The Stardust venue was hosting a disco to celebrate Valentine’s Day when a deadly fire broke out.
The names of the victims were read aloud at the vigil in Artane and singer Christy Moore sang “They Never Came Home”, which he wrote in honor of those who died.
Journalist Charlie Bird, one of the first on the scene that night, was also in attendance.
An investigation in the aftermath of the fire found that most emergency exits had been blocked to prevent patrons sneaking in.
The area of the venue where the fire initially started was also found to be non-compliant to planning permission regulations.
Survivors and families of the victims have been seeking justice since the tragedy, with a new inquest set to begin in March.
This week former Stardust manager Eamon Butterly was denied his request to exclude unlawful killing as a possible verdict in the upcoming inquest.
The Butterly family, who owned the nightclub, were protected from lawsuits after an inquest shortly after the fire found the probable cause to be arson. However, evidence now suggests the fire was caused due to an electrical fault.
The Stardust inquest is expected to be Ireland’s longest of its kind, possibly last for four years.
Dublin Second in Europe for Improving Air Quality
Dublin has been named the second most improved European capital in relation to air quality, according to findings from Uswitch.
Air pollution in Dublin city has been reduced significantly between 2019-2021, with a 24.76 percent decrease in pollutants. Athens, Greece topped the list with a 34.85 percent decrease.
Air pollution in Dublin was reduced by 32.8 percent between 2019 and 2020 before a 12 percent increase the following year.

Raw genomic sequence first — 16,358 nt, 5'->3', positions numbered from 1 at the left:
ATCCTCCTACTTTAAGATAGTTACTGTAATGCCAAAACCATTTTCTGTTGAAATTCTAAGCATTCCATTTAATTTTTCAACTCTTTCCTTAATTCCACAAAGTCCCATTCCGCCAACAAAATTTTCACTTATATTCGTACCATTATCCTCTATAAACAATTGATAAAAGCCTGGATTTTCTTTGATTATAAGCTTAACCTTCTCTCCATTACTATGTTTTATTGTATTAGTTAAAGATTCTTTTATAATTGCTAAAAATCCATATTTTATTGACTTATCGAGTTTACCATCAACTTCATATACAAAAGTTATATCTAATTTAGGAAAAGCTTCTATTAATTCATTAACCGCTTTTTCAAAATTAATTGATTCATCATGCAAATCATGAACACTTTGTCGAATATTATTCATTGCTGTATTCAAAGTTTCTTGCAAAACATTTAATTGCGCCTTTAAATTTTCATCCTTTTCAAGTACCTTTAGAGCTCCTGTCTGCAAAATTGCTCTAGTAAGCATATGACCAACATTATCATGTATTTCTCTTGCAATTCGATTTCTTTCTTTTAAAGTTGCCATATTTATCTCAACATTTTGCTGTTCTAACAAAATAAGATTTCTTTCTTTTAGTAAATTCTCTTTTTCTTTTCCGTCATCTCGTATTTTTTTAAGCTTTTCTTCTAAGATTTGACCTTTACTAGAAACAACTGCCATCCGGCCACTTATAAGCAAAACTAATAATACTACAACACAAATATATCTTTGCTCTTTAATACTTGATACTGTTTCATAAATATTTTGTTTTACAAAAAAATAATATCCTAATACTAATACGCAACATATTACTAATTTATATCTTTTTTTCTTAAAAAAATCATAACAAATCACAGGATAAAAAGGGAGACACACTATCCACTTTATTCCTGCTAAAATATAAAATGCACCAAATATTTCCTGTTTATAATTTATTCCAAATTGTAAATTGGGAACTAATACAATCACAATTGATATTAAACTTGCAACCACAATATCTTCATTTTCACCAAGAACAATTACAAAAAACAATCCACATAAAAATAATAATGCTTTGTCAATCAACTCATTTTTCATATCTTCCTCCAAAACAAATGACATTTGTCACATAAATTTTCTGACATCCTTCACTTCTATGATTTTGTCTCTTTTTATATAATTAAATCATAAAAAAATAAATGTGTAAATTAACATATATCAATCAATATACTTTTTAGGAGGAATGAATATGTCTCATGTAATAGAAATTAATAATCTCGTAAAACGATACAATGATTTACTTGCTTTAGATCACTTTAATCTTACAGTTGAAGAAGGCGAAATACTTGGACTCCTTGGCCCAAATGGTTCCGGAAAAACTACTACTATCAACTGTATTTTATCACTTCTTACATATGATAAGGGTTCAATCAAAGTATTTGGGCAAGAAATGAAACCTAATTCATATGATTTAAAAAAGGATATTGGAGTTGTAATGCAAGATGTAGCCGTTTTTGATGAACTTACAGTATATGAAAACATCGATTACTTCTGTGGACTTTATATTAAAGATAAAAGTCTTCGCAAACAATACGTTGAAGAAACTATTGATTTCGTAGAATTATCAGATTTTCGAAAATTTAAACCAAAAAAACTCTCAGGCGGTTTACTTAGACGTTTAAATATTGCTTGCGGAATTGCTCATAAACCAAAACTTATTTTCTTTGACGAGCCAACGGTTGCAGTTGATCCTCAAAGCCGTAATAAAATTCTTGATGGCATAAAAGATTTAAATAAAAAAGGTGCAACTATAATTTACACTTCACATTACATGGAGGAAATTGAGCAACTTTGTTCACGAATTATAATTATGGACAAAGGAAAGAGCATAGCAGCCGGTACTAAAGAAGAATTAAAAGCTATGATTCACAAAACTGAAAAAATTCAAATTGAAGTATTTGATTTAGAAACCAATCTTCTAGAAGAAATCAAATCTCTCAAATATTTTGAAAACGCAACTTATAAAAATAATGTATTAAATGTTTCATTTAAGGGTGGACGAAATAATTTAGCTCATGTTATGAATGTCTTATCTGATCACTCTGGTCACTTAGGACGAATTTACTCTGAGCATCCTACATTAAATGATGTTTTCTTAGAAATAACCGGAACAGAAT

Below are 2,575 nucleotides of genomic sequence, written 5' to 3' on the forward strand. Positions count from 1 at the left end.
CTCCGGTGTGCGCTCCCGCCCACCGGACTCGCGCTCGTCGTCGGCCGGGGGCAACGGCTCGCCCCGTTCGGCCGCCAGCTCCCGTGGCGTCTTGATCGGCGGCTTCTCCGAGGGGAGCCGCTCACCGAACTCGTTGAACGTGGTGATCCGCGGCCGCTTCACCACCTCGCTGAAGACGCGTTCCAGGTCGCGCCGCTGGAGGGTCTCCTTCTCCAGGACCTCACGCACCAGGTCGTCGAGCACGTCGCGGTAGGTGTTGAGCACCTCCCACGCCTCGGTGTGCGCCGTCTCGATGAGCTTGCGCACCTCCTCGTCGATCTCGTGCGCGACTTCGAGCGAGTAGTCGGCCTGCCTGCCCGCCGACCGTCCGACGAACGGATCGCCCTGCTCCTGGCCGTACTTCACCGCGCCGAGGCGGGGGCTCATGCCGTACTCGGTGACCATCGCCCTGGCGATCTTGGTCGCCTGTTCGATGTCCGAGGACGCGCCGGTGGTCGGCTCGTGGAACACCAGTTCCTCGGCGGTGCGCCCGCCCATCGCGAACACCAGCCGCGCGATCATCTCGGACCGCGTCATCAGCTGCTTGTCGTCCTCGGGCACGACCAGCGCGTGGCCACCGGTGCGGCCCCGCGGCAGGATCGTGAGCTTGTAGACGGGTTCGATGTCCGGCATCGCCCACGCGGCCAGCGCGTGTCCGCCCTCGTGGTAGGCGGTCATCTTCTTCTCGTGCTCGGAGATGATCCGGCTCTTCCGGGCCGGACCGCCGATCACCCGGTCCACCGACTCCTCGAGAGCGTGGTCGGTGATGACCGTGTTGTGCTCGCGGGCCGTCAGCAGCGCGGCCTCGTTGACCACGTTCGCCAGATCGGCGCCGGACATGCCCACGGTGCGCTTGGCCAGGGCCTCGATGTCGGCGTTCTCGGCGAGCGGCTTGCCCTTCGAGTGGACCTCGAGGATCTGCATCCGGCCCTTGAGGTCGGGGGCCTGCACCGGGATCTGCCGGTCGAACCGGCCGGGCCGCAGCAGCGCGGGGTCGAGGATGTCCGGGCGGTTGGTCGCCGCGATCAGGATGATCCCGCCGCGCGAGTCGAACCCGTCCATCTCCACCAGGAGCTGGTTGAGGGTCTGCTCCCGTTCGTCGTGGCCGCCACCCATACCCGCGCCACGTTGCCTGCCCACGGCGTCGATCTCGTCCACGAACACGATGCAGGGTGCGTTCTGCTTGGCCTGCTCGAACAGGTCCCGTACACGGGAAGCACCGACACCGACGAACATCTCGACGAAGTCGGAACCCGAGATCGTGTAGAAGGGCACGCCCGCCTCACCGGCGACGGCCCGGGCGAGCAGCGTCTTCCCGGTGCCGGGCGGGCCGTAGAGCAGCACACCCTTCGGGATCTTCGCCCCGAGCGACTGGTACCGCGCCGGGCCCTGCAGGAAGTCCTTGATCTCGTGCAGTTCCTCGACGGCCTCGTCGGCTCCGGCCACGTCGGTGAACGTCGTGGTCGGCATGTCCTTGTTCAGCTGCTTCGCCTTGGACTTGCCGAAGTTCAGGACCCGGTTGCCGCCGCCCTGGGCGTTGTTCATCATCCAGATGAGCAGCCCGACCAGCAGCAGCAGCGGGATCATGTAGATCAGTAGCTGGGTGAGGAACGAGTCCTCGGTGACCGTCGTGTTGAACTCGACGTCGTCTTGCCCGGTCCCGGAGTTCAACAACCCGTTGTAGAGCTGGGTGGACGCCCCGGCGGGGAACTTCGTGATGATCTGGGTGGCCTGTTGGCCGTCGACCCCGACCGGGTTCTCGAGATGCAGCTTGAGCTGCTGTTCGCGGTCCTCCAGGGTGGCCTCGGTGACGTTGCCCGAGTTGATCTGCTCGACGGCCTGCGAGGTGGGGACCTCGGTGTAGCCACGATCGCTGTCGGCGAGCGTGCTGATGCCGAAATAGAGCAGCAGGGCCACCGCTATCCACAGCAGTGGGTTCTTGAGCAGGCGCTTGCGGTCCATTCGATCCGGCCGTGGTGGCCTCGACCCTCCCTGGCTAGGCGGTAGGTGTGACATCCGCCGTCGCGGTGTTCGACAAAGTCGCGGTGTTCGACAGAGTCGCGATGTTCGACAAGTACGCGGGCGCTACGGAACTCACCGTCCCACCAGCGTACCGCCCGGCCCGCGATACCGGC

Both Athens and Dublin are seeing a return to smog-like conditions as the economy resumes following the easing of lockdown restrictions.
The findings come after a delay in EU air pollution limits was announced earlier this month. A proposal for new emissions standards for vehicles was supposed to be drafted in 2021 but has now been delayed until July.
Air pollutants have a negative impact on both the environment and our health, with new research finding pollution to be a contributing factor to Covid-19 infections.
Irish Sports Star Involved in Financial Fraud
Former Irish hockey star and Kilkenny camogie player Catriona Carey has again made headlines in Ireland for allegations of financial fraud.
Carey is alleged to have personally spent more than €200,000 deposited by homeowners to Careysfort Estate Assets Ltd., a business which was supposed to help clear its clients’ debts.
Carey, a trained accountant, is the director and owner of the England-registered company which was set up to purchase homeowners’ debts from lenders at a cheaper rate and sell them back their house with lower mortgage repayments.
An RTÉ Investigates documentary found 15 people have accused Catriona, sister of famous hurler DJ Carey, of taking tens of thousands of euros but failing to buy their debt from the original lenders.
Over two years, €400,000 was deposited into the company account with only €488.10 remaining. The biggest withdrawal came from the fund in July when €55,226 was used by Catriona to purchase a BMW.
Further spending includes ski trips to Switzerland, a trip to Florida and multiple visits to high-end boutiques and outlets.
Catriona has a previous conviction from February 2020, after she forged a check for €6,948 from a client who had hired her as an accountant. She was given an eight-month suspended prison sentence.♦